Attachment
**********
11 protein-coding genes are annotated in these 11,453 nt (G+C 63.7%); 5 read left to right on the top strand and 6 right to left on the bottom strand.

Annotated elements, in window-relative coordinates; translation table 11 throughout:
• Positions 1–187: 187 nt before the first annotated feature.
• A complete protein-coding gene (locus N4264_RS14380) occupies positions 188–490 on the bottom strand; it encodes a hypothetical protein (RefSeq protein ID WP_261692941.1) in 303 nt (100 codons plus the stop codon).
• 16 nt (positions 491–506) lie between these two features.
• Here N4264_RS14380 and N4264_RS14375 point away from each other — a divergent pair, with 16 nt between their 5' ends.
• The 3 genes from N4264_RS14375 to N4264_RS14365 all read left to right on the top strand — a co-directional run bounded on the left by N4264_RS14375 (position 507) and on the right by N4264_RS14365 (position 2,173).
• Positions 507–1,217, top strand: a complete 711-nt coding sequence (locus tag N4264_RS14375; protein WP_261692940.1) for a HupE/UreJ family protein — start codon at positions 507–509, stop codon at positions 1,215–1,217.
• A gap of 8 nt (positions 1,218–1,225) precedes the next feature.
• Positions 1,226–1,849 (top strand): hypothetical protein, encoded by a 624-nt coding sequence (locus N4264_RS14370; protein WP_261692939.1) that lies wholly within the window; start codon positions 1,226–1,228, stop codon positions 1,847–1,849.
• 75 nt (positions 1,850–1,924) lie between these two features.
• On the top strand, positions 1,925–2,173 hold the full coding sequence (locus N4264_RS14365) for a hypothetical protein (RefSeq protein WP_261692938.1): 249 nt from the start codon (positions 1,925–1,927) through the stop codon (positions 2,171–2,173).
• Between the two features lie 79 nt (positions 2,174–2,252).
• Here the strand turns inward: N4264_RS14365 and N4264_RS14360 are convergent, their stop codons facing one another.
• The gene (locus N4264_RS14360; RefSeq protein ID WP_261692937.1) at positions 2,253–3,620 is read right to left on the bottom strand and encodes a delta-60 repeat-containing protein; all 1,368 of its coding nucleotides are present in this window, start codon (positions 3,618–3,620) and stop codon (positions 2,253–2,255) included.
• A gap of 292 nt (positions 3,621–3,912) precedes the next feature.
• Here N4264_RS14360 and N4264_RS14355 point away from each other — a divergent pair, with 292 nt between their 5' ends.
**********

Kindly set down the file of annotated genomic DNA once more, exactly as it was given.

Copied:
11 protein-coding genes are annotated in these 11,453 nt (G+C 63.7%); 5 read left to right on the top strand and 6 right to left on the bottom strand.

Annotated elements, in window-relative coordinates; translation table 11 throughout:
• Positions 1–187: 187 nt before the first annotated feature.
• A complete protein-coding gene (locus N4264_RS14380) occupies positions 188–490 on the bottom strand; it encodes a hypothetical protein (RefSeq protein ID WP_261692941.1) in 303 nt (100 codons plus the stop codon).
• 16 nt (positions 491–506) lie between these two features.
• Here N4264_RS14380 and N4264_RS14375 point away from each other — a divergent pair, with 16 nt between their 5' ends.
• The 3 genes from N4264_RS14375 to N4264_RS14365 all read left to right on the top strand — a co-directional run bounded on the left by N4264_RS14375 (position 507) and on the right by N4264_RS14365 (position 2,173).
• Positions 507–1,217, top strand: a complete 711-nt coding sequence (locus tag N4264_RS14375; protein WP_261692940.1) for a HupE/UreJ family protein — start codon at positions 507–509, stop codon at positions 1,215–1,217.
• A gap of 8 nt (positions 1,218–1,225) precedes the next feature.
• Positions 1,226–1,849 (top strand): hypothetical protein, encoded by a 624-nt coding sequence (locus N4264_RS14370; protein WP_261692939.1) that lies wholly within the window; start codon positions 1,226–1,228, stop codon positions 1,847–1,849.
• 75 nt (positions 1,850–1,924) lie between these two features.
• On the top strand, positions 1,925–2,173 hold the full coding sequence (locus N4264_RS14365) for a hypothetical protein (RefSeq protein WP_261692938.1): 249 nt from the start codon (positions 1,925–1,927) through the stop codon (positions 2,171–2,173).
• Between the two features lie 79 nt (positions 2,174–2,252).
• Here the strand turns inward: N4264_RS14365 and N4264_RS14360 are convergent, their stop codons facing one another.
• The gene (locus N4264_RS14360; RefSeq protein ID WP_261692937.1) at positions 2,253–3,620 is read right to left on the bottom strand and encodes a delta-60 repeat-containing protein; all 1,368 of its coding nucleotides are present in this window, start codon (positions 3,618–3,620) and stop codon (positions 2,253–2,255) included.
• A gap of 292 nt (positions 3,621–3,912) precedes the next feature.
• Here N4264_RS14360 and N4264_RS14355 point away from each other — a divergent pair, with 292 nt between their 5' ends.